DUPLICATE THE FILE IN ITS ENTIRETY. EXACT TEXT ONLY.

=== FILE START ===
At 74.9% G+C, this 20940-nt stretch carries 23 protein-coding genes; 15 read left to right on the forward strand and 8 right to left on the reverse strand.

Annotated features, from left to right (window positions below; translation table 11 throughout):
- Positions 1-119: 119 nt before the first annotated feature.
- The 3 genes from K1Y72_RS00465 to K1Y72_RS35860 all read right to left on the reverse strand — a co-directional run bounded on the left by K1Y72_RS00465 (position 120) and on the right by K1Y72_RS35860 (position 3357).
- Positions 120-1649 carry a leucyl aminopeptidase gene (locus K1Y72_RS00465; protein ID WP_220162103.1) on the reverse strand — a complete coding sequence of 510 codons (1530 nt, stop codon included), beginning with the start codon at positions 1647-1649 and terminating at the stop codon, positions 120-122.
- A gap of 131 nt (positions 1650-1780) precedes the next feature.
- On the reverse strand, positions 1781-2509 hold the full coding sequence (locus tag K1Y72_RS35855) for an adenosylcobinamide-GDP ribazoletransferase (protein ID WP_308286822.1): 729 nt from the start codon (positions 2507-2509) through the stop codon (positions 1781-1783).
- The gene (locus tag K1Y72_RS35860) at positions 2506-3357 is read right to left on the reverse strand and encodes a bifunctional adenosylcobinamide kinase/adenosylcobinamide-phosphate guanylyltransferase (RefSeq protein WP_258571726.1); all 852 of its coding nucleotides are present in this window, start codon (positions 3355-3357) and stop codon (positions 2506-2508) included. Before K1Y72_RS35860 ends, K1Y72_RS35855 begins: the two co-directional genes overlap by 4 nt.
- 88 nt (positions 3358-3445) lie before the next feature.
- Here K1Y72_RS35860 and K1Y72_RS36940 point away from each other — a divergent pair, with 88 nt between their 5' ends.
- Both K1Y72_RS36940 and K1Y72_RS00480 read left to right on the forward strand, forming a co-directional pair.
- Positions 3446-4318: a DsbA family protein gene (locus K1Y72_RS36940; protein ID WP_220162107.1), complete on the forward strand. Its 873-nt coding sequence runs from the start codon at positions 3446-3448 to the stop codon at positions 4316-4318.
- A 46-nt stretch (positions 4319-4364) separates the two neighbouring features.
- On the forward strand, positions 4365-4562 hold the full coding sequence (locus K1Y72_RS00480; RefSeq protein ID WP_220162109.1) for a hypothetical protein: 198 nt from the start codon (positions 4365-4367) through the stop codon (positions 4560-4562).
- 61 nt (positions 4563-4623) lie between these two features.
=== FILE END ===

At 74.9% G+C, this 20940-nt stretch carries 23 protein-coding genes; 15 read left to right on the forward strand and 8 right to left on the reverse strand.

Annotated features, from left to right (window positions below; translation table 11 throughout):
- Positions 1-119: 119 nt before the first annotated feature.
- The 3 genes from K1Y72_RS00465 to K1Y72_RS35860 all read right to left on the reverse strand — a co-directional run bounded on the left by K1Y72_RS00465 (position 120) and on the right by K1Y72_RS35860 (position 3357).
- Positions 120-1649 carry a leucyl aminopeptidase gene (locus K1Y72_RS00465; protein ID WP_220162103.1) on the reverse strand — a complete coding sequence of 510 codons (1530 nt, stop codon included), beginning with the start codon at positions 1647-1649 and terminating at the stop codon, positions 120-122.
- A gap of 131 nt (positions 1650-1780) precedes the next feature.
- On the reverse strand, positions 1781-2509 hold the full coding sequence (locus tag K1Y72_RS35855) for an adenosylcobinamide-GDP ribazoletransferase (protein ID WP_308286822.1): 729 nt from the start codon (positions 2507-2509) through the stop codon (positions 1781-1783).
- The gene (locus tag K1Y72_RS35860) at positions 2506-3357 is read right to left on the reverse strand and encodes a bifunctional adenosylcobinamide kinase/adenosylcobinamide-phosphate guanylyltransferase (RefSeq protein WP_258571726.1); all 852 of its coding nucleotides are present in this window, start codon (positions 3355-3357) and stop codon (positions 2506-2508) included. Before K1Y72_RS35860 ends, K1Y72_RS35855 begins: the two co-directional genes overlap by 4 nt.
- 88 nt (positions 3358-3445) lie before the next feature.
- Here K1Y72_RS35860 and K1Y72_RS36940 point away from each other — a divergent pair, with 88 nt between their 5' ends.
- Both K1Y72_RS36940 and K1Y72_RS00480 read left to right on the forward strand, forming a co-directional pair.
- Positions 3446-4318: a DsbA family protein gene (locus K1Y72_RS36940; protein ID WP_220162107.1), complete on the forward strand. Its 873-nt coding sequence runs from the start codon at positions 3446-3448 to the stop codon at positions 4316-4318.
- A 46-nt stretch (positions 4319-4364) separates the two neighbouring features.
- On the forward strand, positions 4365-4562 hold the full coding sequence (locus K1Y72_RS00480; RefSeq protein ID WP_220162109.1) for a hypothetical protein: 198 nt from the start codon (positions 4365-4367) through the stop codon (positions 4560-4562).
- 61 nt (positions 4563-4623) lie between these two features.